An estimated 2.17 million Zimbabweans — perhaps a fourth of the country's population — are in need of food aid, the Red Cross said Thursday.
In a statement, the International Federation of Red Cross and Red Crescent Societies pleaded for international funds for urgent food aid to Zimbabwe. U.N. organizations also have appealed for more donor funds.
"In some parts of the country, the food situation is as bad as many of our volunteers and staff have ever seen it," said Emma Kundishora, secretary general of the Zimbabwe Red Cross Society.
Erratic rain — too much in some areas and too little in others — has damaged crops of corn, the staple food across the southern African nation. The former regional breadbasket also has been hit by acute shortages of seed and fertilizer.
At least 4 million Zimbabweans are estimated to have fled the nation's economic meltdown in recent years to find work in neighboring countries and further afield, leaving the population at about 8 million, according to official estimates from the finance ministry.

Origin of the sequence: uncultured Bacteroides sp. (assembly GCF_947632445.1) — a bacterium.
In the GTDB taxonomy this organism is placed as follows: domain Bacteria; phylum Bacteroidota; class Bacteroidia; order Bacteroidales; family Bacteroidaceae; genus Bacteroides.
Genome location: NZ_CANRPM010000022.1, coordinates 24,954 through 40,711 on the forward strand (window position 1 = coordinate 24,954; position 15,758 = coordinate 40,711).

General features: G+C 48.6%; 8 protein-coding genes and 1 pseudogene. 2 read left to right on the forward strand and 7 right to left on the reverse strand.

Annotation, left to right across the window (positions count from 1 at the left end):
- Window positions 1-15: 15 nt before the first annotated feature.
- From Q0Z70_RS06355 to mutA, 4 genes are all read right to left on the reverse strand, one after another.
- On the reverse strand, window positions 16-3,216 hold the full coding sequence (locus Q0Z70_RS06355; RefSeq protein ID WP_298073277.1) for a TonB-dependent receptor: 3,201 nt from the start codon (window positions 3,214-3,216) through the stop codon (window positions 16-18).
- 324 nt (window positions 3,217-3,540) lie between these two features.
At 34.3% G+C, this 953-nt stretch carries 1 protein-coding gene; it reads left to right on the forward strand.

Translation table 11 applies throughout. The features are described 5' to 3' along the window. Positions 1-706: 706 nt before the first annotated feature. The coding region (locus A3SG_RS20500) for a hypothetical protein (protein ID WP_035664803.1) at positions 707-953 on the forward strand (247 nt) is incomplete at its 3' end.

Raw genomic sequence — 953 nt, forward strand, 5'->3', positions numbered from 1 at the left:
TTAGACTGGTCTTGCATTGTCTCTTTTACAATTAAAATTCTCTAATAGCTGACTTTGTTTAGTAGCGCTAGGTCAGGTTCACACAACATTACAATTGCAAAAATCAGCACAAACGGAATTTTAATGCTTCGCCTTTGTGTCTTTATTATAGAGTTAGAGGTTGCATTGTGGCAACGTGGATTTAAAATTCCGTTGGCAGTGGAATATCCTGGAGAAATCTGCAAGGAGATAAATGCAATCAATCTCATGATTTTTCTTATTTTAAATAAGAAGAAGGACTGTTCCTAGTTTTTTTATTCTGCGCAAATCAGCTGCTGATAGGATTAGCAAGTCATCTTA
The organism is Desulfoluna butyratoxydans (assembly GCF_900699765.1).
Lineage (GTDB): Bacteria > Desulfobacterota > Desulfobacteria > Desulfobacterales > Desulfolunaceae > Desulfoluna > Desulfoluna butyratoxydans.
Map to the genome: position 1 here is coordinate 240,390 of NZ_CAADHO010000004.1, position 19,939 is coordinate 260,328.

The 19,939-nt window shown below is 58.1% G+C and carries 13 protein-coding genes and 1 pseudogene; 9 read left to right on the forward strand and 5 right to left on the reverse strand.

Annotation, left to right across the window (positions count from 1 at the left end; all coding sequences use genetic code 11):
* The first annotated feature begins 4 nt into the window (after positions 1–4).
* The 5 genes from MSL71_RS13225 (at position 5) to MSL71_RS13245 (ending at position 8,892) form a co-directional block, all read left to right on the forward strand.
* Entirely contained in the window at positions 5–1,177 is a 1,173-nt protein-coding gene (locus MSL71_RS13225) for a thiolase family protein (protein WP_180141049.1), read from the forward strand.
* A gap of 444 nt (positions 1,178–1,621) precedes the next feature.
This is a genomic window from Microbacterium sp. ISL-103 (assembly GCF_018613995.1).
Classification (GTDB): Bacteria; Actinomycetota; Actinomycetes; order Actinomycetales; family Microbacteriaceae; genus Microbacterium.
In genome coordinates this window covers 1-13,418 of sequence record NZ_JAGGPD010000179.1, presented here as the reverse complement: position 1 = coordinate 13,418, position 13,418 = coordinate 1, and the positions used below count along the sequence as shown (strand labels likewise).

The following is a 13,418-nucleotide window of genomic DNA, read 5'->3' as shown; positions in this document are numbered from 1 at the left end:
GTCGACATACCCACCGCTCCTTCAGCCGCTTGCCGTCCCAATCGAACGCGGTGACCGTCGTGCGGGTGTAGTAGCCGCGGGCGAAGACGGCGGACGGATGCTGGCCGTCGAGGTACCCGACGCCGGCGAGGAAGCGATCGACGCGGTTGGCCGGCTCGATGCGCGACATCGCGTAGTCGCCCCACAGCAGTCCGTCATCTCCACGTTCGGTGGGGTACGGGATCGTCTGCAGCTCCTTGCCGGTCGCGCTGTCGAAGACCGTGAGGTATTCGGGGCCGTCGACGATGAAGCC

The Red Cross expressed particular concern about the possible impact of existing and looming food shortages on people living with HIV, the virus that causes AIDS.
"Hunger is an especially brutal experience for these people," Kundishora said, describing people interrupting AIDS medication because the drugs are too toxic without food.
"Once people do this, their situation deteriorates incredibly quickly," she said.
In December 2009, the Red Cross extended emergency food operation in Zimbabwe until October 2010, calling on donors for $33.2 million in extra funding. The agency faces a shortfall in funding of about $23.9 million, Thursday's statement said.
"Right now, the situation is already critical — more than 2 million people need direct humanitarian support," said Dr. Stephen Omollo, the IFRC representative in Zimbabwe. "And we know that this will get worse as the upcoming harvest already appears to have failed."
Farmers organizations forecast local corn harvests this year of some 500,000 tons, with annual consumption estimated at about 1.8 million tons.
Critics of longtime ruler President Robert Mugabe blame the often violent seizures of thousands of white-owned commercial farms since 2000 for the economic crisis that disrupted the agriculture-based economy.
Mugabe signed a coalition deal with opposition leader Morgan Tsvangirai, who is now prime minister. But the unity government has been split by disputes over power-sharing since it was sworn in in February 2009.